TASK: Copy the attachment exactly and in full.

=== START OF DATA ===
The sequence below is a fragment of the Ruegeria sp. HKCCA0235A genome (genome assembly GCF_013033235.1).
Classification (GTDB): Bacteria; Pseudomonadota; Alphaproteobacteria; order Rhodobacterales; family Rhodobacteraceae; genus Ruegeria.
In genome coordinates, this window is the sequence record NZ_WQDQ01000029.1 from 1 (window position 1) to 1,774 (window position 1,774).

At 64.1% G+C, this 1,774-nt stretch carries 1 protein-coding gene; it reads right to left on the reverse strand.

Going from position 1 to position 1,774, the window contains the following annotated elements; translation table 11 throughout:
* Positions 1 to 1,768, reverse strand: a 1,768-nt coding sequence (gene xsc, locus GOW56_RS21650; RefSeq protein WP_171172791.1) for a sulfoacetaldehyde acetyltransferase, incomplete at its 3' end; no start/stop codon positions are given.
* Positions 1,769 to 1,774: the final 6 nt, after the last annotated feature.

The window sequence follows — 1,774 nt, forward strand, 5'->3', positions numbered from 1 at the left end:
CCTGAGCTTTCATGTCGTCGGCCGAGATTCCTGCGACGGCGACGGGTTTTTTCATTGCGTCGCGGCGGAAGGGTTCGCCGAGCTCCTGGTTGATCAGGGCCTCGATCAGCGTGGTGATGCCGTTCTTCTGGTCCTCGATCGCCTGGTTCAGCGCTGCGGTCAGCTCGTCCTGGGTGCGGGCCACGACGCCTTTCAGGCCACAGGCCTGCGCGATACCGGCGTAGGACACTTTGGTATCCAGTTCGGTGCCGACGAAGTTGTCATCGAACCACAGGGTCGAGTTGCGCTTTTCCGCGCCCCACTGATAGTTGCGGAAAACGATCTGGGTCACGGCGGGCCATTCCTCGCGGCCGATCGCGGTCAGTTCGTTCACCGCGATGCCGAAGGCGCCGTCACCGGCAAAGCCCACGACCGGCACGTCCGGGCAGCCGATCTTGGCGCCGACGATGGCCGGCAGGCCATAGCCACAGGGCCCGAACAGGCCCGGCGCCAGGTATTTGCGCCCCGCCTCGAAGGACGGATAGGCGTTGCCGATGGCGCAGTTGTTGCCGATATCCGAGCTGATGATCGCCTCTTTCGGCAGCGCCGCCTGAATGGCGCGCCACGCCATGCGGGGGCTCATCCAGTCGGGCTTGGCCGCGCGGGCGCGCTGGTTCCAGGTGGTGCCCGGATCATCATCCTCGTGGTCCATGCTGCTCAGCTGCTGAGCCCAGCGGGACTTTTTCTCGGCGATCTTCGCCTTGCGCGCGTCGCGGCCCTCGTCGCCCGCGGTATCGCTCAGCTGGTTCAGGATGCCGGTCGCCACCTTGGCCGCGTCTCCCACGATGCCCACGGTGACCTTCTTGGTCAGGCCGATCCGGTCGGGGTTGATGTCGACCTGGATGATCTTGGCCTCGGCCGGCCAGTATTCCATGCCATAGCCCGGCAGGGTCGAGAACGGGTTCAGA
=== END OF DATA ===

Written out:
The sequence below is a fragment of the Ruegeria sp. HKCCA0235A genome (genome assembly GCF_013033235.1).
Classification (GTDB): Bacteria; Pseudomonadota; Alphaproteobacteria; order Rhodobacterales; family Rhodobacteraceae; genus Ruegeria.
In genome coordinates, this window is the sequence record NZ_WQDQ01000029.1 from 1 (window position 1) to 1,774 (window position 1,774).

At 64.1% G+C, this 1,774-nt stretch carries 1 protein-coding gene; it reads right to left on the reverse strand.

Going from position 1 to position 1,774, the window contains the following annotated elements; translation table 11 throughout:
* Positions 1 to 1,768, reverse strand: a 1,768-nt coding sequence (gene xsc, locus GOW56_RS21650; RefSeq protein WP_171172791.1) for a sulfoacetaldehyde acetyltransferase, incomplete at its 3' end; no start/stop codon positions are given.
* Positions 1,769 to 1,774: the final 6 nt, after the last annotated feature.

The window sequence follows — 1,774 nt, forward strand, 5'->3', positions numbered from 1 at the left end:
CCTGAGCTTTCATGTCGTCGGCCGAGATTCCTGCGACGGCGACGGGTTTTTTCATTGCGTCGCGGCGGAAGGGTTCGCCGAGCTCCTGGTTGATCAGGGCCTCGATCAGCGTGGTGATGCCGTTCTTCTGGTCCTCGATCGCCTGGTTCAGCGCTGCGGTCAGCTCGTCCTGGGTGCGGGCCACGACGCCTTTCAGGCCACAGGCCTGCGCGATACCGGCGTAGGACACTTTGGTATCCAGTTCGGTGCCGACGAAGTTGTCATCGAACCACAGGGTCGAGTTGCGCTTTTCCGCGCCCCACTGATAGTTGCGGAAAACGATCTGGGTCACGGCGGGCCATTCCTCGCGGCCGATCGCGGTCAGTTCGTTCACCGCGATGCCGAAGGCGCCGTCACCGGCAAAGCCCACGACCGGCACGTCCGGGCAGCCGATCTTGGCGCCGACGATGGCCGGCAGGCCATAGCCACAGGGCCCGAACAGGCCCGGCGCCAGGTATTTGCGCCCCGCCTCGAAGGACGGATAGGCGTTGCCGATGGCGCAGTTGTTGCCGATATCCGAGCTGATGATCGCCTCTTTCGGCAGCGCCGCCTGAATGGCGCGCCACGCCATGCGGGGGCTCATCCAGTCGGGCTTGGCCGCGCGGGCGCGCTGGTTCCAGGTGGTGCCCGGATCATCATCCTCGTGGTCCATGCTGCTCAGCTGCTGAGCCCAGCGGGACTTTTTCTCGGCGATCTTCGCCTTGCGCGCGTCGCGGCCCTCGTCGCCCGCGGTATCGCTCAGCTGGTTCAGGATGCCGGTCGCCACCTTGGCCGCGTCTCCCACGATGCCCACGGTGACCTTCTTGGTCAGGCCGATCCGGTCGGGGTTGATGTCGACCTGGATGATCTTGGCCTCGGCCGGCCAGTATTCCATGCCATAGCCCGGCAGGGTCGAGAACGGGTTCAGA